With a general election looming, this is a plea to all those who see themselves as political ‘progressives’, radicals, or on the left, to ‘get real’ when it comes to voting in this year’s general election.
Unfortunately, history has shown that such organisations and individuals very often fail to ‘get real’ at crucial times and then find themselves shedding tears of regret, pain, frustration, and anger when the dust of elections has settled. Here are two examples of when too few people ‘got real’: one dating back to the late 1920s or early 1930s, and one to 2019.
A fatal disunity
As early as November 1930, Trotsky, alarmed at the rise of fascism generally in Europe, called for an anti-fascist ‘United Front’ in Germany between all socialists and communists to oppose the rising Nazi Party. While an increasing number of ordinary members of both parties began responding to this call, their leaderships both decided to continue fighting each other instead. This included no cooperation when it came to elections, even when it became increasingly clear that a Nazi victory would be disastrous for all left-wing parties and the trade unions. In January 1932, with the Nazi vote having increased in successive elections from the late 1920s onwards, Trotsky warned in his pamphlet, ‘What Next?’, that:
“When a state turns fascist…it means, primarily and above all, that the workers’ organizations are annihilated;…Therein precisely is the gist of fascism.”
In April 1931, as events unfolded in Spain prior to the start of the Spanish Civil War in 1936, he made a similar plea for a ‘United Front’ there, between socialists, communists, and anarchists. According to Issac Deutscher, Trotsky’s first major biographer, his attempts to get such political cooperation amongst the left—in the face of such a serious fascist threat—were his “greatest political deed in exile.”
Yet, in both cases, his call went unheeded. In fact, in Germany, the Communist Party termed the Socialist Party a ‘social fascist’ party that was MORE of a threat to working people than the Nazi Party!! Well, we know how that all turned out.
In the last genuinely free election in Germany, in November 1932, the Nazis ended up as the biggest single party, with 196 seats—but with a loss of 34 seats. Two months later, Hitler was invited by Germany’s conservative elites to form a government. Yet in that election, the Socialists won 121 seats and the Communists 100 seats. Combined, that is 25 MORE seats than the Nazis. And that was achieved despite years of non-cooperation and even attacking each other.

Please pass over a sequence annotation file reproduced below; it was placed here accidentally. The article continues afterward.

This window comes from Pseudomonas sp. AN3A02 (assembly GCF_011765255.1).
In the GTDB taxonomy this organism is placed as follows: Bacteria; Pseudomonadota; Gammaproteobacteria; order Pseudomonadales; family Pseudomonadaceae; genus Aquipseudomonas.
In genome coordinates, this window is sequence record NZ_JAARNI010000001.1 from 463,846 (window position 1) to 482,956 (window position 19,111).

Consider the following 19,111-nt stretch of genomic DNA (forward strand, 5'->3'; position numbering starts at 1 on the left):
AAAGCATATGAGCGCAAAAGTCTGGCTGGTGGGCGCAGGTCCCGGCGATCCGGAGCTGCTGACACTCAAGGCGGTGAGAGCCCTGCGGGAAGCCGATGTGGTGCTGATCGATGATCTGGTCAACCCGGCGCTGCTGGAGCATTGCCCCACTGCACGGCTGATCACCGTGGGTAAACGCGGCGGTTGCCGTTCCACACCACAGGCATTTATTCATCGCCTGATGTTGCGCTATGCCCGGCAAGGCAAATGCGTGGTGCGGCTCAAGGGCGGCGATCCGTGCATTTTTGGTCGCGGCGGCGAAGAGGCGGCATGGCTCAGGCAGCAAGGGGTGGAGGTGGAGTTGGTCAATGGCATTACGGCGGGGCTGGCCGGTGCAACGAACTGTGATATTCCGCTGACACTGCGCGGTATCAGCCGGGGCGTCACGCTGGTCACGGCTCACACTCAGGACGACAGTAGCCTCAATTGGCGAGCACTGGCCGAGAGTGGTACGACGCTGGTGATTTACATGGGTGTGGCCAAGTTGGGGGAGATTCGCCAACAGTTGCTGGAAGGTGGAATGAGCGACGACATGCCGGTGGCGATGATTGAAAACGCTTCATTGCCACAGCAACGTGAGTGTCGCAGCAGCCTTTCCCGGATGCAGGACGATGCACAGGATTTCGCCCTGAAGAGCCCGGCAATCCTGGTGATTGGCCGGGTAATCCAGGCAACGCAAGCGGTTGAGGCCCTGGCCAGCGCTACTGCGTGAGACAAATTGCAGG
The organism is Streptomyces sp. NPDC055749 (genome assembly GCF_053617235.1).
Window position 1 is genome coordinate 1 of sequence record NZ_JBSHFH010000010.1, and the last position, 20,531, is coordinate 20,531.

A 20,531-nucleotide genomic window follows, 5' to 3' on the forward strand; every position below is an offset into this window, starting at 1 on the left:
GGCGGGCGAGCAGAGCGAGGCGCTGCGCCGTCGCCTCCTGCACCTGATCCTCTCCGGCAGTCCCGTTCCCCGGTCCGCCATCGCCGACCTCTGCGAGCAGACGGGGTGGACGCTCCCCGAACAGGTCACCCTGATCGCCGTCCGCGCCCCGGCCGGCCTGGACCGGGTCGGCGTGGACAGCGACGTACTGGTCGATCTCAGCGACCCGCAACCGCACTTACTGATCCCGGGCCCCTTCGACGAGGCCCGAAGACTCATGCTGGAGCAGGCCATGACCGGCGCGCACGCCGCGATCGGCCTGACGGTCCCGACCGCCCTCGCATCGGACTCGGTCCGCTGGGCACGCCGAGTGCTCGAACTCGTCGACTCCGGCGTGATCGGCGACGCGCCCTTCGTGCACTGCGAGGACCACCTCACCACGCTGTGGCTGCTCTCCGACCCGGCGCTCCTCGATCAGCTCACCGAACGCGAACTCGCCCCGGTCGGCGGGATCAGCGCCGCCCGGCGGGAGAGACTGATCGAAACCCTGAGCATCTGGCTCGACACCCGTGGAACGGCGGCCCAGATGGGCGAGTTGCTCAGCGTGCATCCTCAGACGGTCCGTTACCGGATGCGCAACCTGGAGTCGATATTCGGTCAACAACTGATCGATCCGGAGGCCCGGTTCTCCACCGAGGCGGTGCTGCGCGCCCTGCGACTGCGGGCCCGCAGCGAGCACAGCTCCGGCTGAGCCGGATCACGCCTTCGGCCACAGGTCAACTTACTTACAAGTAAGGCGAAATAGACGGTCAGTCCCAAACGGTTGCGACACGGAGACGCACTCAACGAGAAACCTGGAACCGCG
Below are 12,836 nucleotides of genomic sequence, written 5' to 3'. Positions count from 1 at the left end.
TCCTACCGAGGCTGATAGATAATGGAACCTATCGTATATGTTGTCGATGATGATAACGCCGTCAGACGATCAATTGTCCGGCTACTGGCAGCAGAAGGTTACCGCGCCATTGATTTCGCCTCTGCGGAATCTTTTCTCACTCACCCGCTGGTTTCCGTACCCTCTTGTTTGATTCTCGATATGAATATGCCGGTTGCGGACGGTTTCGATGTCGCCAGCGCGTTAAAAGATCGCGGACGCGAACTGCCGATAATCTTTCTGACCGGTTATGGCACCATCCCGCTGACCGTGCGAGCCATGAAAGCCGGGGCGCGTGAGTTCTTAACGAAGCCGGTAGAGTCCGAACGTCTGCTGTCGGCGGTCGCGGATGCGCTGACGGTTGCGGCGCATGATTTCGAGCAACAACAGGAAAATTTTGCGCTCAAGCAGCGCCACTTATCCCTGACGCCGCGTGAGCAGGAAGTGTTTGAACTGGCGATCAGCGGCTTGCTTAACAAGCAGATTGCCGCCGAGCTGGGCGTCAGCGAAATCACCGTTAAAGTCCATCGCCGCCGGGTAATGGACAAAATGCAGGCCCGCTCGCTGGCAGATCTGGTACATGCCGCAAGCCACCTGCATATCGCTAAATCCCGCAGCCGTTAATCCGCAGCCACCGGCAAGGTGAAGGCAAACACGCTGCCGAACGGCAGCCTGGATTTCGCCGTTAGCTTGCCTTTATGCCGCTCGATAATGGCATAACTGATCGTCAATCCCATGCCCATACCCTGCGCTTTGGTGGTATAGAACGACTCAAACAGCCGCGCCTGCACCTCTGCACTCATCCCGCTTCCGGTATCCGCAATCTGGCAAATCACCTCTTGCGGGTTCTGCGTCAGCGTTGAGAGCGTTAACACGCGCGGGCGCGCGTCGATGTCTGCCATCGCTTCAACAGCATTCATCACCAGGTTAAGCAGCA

Over the past few years, elections in various European states have shown that electoral cooperation between radical and left parties nearly always leads to winning more votes and seats than those parties had done separately in the past. Had socialists and communists in Germany acted differently, it’s even quite possible that the Second World War could have been avoided. Even after the war had broken out, and despite Stalin’s repressive actions, Trotsky continued to reach out in order to achieve a united opposition to fascism and its war machine. That’s precisely what ‘getting real’ looks like.
General Election, 2019
Moving on to a year MUCH closer to today, we have the general election of 2019. Despite what ‘progressive’ papers like ‘The Guardian’ and ‘progressive’ parties like the LibDems and Greens had to say, the two most important issues facing voters in that election were NOT Corbyn’s alleged ‘anti-semitism’ or Brexit. Instead, the two most pressing concerns were rising poverty and the worsening climate and ecological crises.
After nine years of Tory and LibDem austerity, the number of people forced to depend on food banks was continuing to increase rapidly. According to the Trussell Trust, between April and September of that year, they’d had to give out over 820,000 emergency food parcels in 6 months: a 23% INCREASE over the same period in 2018.
While, as regards the existential threats posed by the Climate and Ecological Crises, the UN and the World Meteorological Organisation pointed out, at the end of 2019, that the global average temperature was already 1.1C higher than the pre-industrial level and that average temperatures for 2015–19 and 2010–19 were the HIGHEST on record. As a direct result, there has been a marked increase in the frequency and magnitude of ‘extreme weather events’ such as exceptional heatwaves, droughts, floods, hurricanes, and wildfires. According to a Christian Aid report, 15 Climate Crisis events in 2019 alone resulted in damages costing more than $1 billion each, with half of those events resulting in bills of over $10 billion.